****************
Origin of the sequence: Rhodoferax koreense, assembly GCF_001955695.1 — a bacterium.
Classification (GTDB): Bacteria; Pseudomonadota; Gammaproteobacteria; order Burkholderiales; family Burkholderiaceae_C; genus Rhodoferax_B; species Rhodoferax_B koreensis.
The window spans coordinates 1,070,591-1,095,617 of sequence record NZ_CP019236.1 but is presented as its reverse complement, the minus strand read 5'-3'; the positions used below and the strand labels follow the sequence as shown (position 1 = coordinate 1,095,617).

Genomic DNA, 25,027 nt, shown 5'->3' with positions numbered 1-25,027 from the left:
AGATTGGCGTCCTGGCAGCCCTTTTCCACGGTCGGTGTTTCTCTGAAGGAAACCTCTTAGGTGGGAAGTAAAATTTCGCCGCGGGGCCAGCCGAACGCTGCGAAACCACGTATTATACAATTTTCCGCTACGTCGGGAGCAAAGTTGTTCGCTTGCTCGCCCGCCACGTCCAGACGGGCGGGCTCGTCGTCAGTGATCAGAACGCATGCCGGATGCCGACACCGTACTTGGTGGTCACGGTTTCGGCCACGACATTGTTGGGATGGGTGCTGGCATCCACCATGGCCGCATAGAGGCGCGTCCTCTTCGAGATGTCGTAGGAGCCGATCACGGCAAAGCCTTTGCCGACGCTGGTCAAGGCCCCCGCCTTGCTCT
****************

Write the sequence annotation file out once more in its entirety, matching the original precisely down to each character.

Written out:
Origin of the sequence: Rhodoferax koreense, assembly GCF_001955695.1 — a bacterium.
Classification (GTDB): Bacteria; Pseudomonadota; Gammaproteobacteria; order Burkholderiales; family Burkholderiaceae_C; genus Rhodoferax_B; species Rhodoferax_B koreensis.
The window spans coordinates 1,070,591-1,095,617 of sequence record NZ_CP019236.1 but is presented as its reverse complement, the minus strand read 5'-3'; the positions used below and the strand labels follow the sequence as shown (position 1 = coordinate 1,095,617).

Genomic DNA, 25,027 nt, shown 5'->3' with positions numbered 1-25,027 from the left:
AGATTGGCGTCCTGGCAGCCCTTTTCCACGGTCGGTGTTTCTCTGAAGGAAACCTCTTAGGTGGGAAGTAAAATTTCGCCGCGGGGCCAGCCGAACGCTGCGAAACCACGTATTATACAATTTTCCGCTACGTCGGGAGCAAAGTTGTTCGCTTGCTCGCCCGCCACGTCCAGACGGGCGGGCTCGTCGTCAGTGATCAGAACGCATGCCGGATGCCGACACCGTACTTGGTGGTCACGGTTTCGGCCACGACATTGTTGGGATGGGTGCTGGCATCCACCATGGCCGCATAGAGGCGCGTCCTCTTCGAGATGTCGTAGGAGCCGATCACGGCAAAGCCTTTGCCGACGCTGGTCAAGGCCCCCGCCTTGCTCT